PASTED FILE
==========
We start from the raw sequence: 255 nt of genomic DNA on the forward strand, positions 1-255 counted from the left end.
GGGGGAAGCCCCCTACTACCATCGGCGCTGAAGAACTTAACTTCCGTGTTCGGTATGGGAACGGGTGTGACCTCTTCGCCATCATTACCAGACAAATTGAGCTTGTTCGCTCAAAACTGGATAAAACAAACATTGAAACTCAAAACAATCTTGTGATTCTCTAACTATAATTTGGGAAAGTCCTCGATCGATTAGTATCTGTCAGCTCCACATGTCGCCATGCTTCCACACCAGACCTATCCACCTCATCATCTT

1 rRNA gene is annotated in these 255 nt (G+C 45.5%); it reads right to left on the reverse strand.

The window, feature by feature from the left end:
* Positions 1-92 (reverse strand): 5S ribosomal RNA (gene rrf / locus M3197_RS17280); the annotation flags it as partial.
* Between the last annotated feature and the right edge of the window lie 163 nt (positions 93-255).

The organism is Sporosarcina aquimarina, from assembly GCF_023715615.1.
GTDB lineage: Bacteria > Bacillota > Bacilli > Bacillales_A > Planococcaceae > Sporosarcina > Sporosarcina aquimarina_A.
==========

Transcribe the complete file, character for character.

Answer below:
We start from the raw sequence: 255 nt of genomic DNA on the forward strand, positions 1-255 counted from the left end.
GGGGGAAGCCCCCTACTACCATCGGCGCTGAAGAACTTAACTTCCGTGTTCGGTATGGGAACGGGTGTGACCTCTTCGCCATCATTACCAGACAAATTGAGCTTGTTCGCTCAAAACTGGATAAAACAAACATTGAAACTCAAAACAATCTTGTGATTCTCTAACTATAATTTGGGAAAGTCCTCGATCGATTAGTATCTGTCAGCTCCACATGTCGCCATGCTTCCACACCAGACCTATCCACCTCATCATCTT

1 rRNA gene is annotated in these 255 nt (G+C 45.5%); it reads right to left on the reverse strand.

The window, feature by feature from the left end:
* Positions 1-92 (reverse strand): 5S ribosomal RNA (gene rrf / locus M3197_RS17280); the annotation flags it as partial.
* Between the last annotated feature and the right edge of the window lie 163 nt (positions 93-255).

The organism is Sporosarcina aquimarina, from assembly GCF_023715615.1.
GTDB lineage: Bacteria > Bacillota > Bacilli > Bacillales_A > Planococcaceae > Sporosarcina > Sporosarcina aquimarina_A.